“I’m sorry,” said Luke, with a fleeting expression that said he was tired of being sorry about being provincial. Wedge reflected for a moment that that was the essential thing that separated them: when you were from the Corellian Sector the rest of the galaxy was out of step with you. “I don’t quite... What ways?”

Wedge hesitated a minute, wondering how to put it without stepping on Luke’s Tatooine sensibilities. Biggs had never quite lost his strict desert frontier upbringing, either. “Your average Imperial officer figures that any woman assigned to his unit-if there is one, that is-is there to make his life more pleasant. A lot more pleasant.”

Luke stared at him for a moment, clearly puzzled. Wedge thought, was I ever that young?, and wondered if he’d need a 3d graphic, and then understanding dawned in those blue eyes. “Oh,” he said, “oh.”

“I’d say, especially if she got four kills the other day, take her. Sainer might grouse a little, but I’ve known women can fly rings around most men. Sainsy’s smart enough to come around.”

“At least she won’t have to worry about that sort of thing here,” said Luke, firmly.

Wedge repressed his first impulse, which was to say that he didn’t think Afrit worried about much. He and Rom had run into a couple of Orange pilots a few days after the incident, and it had seemed like they were the ones doing the worrying. Both Rom and Wedge, neither one Imperial in the least, had found it faintly amusing and deeply satisfying. Now Wedge just agreed with Luke and then offered a name of his own.

“Janson?” Luke said, looking at the datapad.

“Wes Janson. He’s got no formal training, he was a shuttle pilot, but right after we lost Flit Saldarin Wes flew a mission with us, filling in. He’s got aptitude and guts, and he’s wasted just sitting around in repple.”

“In where?” Luke asked cautiously.

Wedge flashed back to his first days with the squadron. At least he’d been a deep spacer before that, only the military terms and slang had thrown him. Luke must be running into words he didn’t know on a more or less continuous basis. Wedge made a mental note to expand everything the first time he said it, maybe the second, too. “Replacement pool, flying for anyone who’s grounded temporarily.”


“He might have flown with us again against the Death Star if Leia and Biggs hadn’t dragged you into the middle of it.” Wedge said. “Dutch wasn’t sure about him, but that’s just because he wasn’t from a ‘good’ background. Dutch wasn’t sure about me, either, and the only reason he had Rom around was because Rom was there first.”

“Okay,” said Luke, “I trust your judgment.” He glanced down at the reports, and then back up at Wedge and said, “Biggs was sure about you.”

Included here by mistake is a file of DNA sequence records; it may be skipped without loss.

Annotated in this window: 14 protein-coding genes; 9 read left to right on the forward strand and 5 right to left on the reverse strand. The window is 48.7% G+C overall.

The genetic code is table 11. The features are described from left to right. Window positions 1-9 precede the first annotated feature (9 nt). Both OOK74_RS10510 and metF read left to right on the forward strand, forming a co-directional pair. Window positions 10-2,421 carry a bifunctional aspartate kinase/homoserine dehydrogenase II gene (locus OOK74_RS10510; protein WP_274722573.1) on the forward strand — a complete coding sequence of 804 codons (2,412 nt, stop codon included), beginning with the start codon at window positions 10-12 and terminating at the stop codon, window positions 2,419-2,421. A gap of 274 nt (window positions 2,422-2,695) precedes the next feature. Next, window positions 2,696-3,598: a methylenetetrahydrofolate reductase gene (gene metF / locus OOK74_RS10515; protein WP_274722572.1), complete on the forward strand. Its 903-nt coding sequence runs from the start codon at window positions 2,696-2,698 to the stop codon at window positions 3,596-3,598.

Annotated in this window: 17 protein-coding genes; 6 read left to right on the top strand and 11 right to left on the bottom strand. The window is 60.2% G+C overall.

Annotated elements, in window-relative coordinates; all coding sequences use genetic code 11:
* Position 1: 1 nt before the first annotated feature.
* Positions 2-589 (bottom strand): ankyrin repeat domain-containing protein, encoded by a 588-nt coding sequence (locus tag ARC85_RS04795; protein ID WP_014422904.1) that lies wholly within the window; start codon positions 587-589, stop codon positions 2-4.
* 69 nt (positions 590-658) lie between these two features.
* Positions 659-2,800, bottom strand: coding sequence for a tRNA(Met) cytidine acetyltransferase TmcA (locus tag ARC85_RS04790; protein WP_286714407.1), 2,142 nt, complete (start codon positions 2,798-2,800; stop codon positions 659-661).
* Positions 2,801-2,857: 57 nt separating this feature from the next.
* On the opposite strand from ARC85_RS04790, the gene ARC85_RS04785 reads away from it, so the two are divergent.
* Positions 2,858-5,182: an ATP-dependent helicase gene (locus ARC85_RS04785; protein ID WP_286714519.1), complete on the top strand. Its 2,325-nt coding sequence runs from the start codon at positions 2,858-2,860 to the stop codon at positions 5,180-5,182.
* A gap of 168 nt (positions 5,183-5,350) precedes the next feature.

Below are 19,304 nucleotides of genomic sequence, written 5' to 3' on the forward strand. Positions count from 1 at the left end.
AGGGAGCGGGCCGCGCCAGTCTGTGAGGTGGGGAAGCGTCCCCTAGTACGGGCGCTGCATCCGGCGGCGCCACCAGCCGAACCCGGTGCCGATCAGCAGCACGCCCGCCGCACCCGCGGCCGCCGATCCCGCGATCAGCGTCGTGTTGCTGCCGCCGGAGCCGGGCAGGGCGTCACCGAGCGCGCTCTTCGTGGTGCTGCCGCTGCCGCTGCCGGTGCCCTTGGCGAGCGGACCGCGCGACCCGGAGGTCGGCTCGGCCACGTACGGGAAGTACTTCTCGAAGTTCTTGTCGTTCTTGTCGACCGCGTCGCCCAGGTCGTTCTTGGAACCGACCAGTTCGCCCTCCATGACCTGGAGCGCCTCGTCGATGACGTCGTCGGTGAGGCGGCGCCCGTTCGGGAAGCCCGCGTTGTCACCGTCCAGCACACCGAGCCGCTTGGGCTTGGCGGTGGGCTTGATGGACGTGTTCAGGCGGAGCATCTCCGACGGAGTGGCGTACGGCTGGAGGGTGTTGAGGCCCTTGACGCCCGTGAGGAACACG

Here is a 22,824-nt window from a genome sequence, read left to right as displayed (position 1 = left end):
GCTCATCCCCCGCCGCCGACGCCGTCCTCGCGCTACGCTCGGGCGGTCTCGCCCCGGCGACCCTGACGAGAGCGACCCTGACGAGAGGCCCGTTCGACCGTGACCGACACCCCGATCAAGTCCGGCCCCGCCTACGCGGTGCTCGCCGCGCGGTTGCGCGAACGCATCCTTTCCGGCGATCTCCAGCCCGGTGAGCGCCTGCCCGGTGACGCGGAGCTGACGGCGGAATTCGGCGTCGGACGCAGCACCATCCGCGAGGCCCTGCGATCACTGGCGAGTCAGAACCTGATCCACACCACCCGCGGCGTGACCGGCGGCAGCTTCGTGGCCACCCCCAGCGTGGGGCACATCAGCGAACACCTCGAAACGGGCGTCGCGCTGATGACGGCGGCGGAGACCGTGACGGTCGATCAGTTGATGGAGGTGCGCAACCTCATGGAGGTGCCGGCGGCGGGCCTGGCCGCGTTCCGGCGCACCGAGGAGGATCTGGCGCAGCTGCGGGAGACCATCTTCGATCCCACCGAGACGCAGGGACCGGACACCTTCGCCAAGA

Wedge laughed. “I know.” He leaned back in his chair, holding a datapad. “Biggs was pragmatic. Once he decided he liked how someone flew, he didn’t care where they came from. He even forgave me for running glitterstim.”

“You, too? Does everyone from Corellia smuggle?” asked Luke, somewhat plaintively.

Wedge laughed again. “No. But most of us in the Rebellion do, or did, anyway. Most Corellians never leave the Sector. The Rebellion gets the wild ones.”

“But, when did you have time... I mean, you’re not much older than me, are you?”

“I don’t know,” shrugged Wedge. He figured there wasn’t any way to compare their ages; it wasn’t how long you’d lived, it was how. “I’m nineteen. Be twenty in a couple of months.”

“That’s barely older than me,” said Luke, mostly to himself. “But how... I mean, I’m sorry. It’s really not any of my business.”

Wedge tossed the datapad onto the desk and shrugged. More than three years and it still hurt, hurt to think about it and hurt to say the words. So, of course, he said them in true Corellian fashion, lightly and off-handedly. “My parents died when I was sixteen. A boy’s gotta find some line of work when he’s on his own. Besides, I had help: my parents’ best friend was a pretty successful smuggler.” He laughed. “Which is more than I ever made.”

“Was your father,” Luke paused, probably looking for a polite way to say it. Wedge had a wayward thought: I’m going to get a lot of practice at not laughing with him around.

“In the business? No; my dad ran a fueling station for CorImExCo on Gus Treta.” A brief flash of deja vu; had he said that to someone recently? He shook it off. Luke was looking at him as though he really wanted to hear it. “He was straight as a laser. He never broke a law in his life. Bent several, it’s true, but ... Mom was the wild one,” he smiled wistfully. The sense of repetition was gone; he knew he hadn’t said that to anyone in a couple of years, anyway. “Mom stayed in the marked lanes, but she knew the back ways, too.”

“I never knew my parents,” said Luke, a little yearningly. “My aunt and uncle raised me.”

“On a moisture farm,” said Wedge. “Biggs used to talk about farming.”